miércoles, 18 de abril de 2012

For Older Patients with Leukemia, Low Doses of Gemtuzumab Improve Survival ► NCI Cancer Bulletin for April 17, 2012 - National Cancer Institute

NCI Cancer Bulletin for April 17, 2012 - National Cancer Institute

For Older Patients with Leukemia, Low Doses of Gemtuzumab Improve Survival

In a randomized trial, patients aged 50 to 70 with previously untreated acute myeloid leukemia (AML) who received the targeted therapy gemtuzumab ozogamicin (Mylotarg) in addition to standard chemotherapy lived longer than patients who received standard chemotherapy alone. These results, published online in The Lancet on April 4, counter some earlier studies that indicated that the drug was ineffective and too toxic.
Gemtuzumab received accelerated approval for AML from the Food and Drug Administration (FDA) in 2000, but the confirmatory clinical trial required for full approval showed that the drug did not improve survival and increased toxicity, including the risk of treatment-related death. The manufacturer, Pfizer Inc., voluntarily withdrew the drug from the general market in 2010, though clinical trials have continued.
In the current trial, which was conducted by the Acute Leukemia French Association, the researchers used a lower dose given over 3 days during chemotherapy instead of a higher dose given over 2 days to reduce side effects. In the study, 139 patients received standard chemotherapy with the drugs daunorubicin and cytarabine, and 139 received standard chemotherapy plus gemtuzumab ozogamicin.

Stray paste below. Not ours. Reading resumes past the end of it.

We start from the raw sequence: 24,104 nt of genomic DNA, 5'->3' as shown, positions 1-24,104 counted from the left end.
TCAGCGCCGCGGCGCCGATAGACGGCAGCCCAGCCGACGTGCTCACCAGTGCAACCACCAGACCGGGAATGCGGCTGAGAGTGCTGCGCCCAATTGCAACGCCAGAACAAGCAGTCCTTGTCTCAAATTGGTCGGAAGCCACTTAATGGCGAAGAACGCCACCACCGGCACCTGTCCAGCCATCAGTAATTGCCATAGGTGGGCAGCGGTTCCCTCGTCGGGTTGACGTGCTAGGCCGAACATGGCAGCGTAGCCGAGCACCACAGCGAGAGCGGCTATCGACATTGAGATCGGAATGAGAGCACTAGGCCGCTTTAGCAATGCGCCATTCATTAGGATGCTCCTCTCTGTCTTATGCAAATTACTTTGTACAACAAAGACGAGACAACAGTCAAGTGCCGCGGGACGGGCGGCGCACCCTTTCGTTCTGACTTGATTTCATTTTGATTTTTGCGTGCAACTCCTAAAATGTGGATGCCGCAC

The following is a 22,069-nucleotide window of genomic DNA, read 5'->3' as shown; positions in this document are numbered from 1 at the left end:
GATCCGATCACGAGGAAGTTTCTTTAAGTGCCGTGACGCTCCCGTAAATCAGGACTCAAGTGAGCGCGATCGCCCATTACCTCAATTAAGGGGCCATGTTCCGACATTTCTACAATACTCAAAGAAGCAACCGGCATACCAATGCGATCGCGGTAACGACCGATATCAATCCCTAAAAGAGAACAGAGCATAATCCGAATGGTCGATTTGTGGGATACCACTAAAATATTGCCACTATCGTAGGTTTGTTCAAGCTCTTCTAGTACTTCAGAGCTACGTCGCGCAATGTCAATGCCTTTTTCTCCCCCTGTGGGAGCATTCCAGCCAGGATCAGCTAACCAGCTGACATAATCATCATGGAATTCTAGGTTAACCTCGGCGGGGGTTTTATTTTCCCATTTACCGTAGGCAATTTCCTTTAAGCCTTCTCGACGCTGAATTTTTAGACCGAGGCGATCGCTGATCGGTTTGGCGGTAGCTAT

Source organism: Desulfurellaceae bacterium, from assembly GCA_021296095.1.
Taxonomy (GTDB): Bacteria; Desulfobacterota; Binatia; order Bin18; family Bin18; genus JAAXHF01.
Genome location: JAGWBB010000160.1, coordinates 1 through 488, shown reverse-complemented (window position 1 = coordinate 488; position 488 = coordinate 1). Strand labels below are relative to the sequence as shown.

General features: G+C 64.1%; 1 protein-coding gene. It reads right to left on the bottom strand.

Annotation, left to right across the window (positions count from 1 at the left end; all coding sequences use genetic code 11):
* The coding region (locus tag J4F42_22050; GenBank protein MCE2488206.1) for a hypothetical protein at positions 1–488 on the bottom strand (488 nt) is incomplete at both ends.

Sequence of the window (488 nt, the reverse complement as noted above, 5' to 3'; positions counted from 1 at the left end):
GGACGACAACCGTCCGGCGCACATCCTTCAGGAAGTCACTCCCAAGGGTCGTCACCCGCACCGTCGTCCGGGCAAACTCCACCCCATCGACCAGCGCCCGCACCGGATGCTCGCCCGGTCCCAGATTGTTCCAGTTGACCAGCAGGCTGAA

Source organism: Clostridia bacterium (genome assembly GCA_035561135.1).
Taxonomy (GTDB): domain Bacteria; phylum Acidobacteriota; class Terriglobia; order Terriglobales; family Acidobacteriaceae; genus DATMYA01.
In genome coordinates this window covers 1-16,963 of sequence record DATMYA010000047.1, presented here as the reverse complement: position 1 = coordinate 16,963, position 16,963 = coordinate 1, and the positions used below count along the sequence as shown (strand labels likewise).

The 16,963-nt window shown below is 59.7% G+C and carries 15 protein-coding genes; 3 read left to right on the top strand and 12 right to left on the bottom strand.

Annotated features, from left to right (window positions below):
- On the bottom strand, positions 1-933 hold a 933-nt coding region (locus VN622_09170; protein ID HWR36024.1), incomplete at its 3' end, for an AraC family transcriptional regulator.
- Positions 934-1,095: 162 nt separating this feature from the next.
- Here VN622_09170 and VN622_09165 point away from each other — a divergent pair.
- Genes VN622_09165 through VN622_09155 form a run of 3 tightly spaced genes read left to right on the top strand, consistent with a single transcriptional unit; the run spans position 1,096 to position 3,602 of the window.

The addition of low, fractionated doses of gemtuzumab ozogamicin improved overall survival and event-free survival (time to relapse, death, or assessment that the disease is not responding to treatment). After 2 years of follow-up, event-free survival was 41 percent for the patients who received gemtuzumab ozogamicin and 17 percent in the control group. Overall survival 2 years after treatment was 53 percent in the gemtuzumab ozogamicin group and 42 percent in the control group.
Although patients in the gemtuzumab ozogamicin group were more likely to experience side effects, particularly more-persistent reductions in white blood cells and platelets, deaths during treatment did not differ significantly between the two groups. “The use of fractionated lower doses of gemtuzumab ozogamicin allows the safe delivery of higher cumulative doses and substantially improves outcomes in patients with acute myeloid leukemia,” wrote the authors.
“These results are quite important if confirmed [in additional trials],” commented Dr. Wyndham Wilson of NCI’s Center for Cancer Research, who was not involved in the research. Few advances have been made in the treatment of older patients with AML in recent years, he added, and effective new drugs are badly needed.

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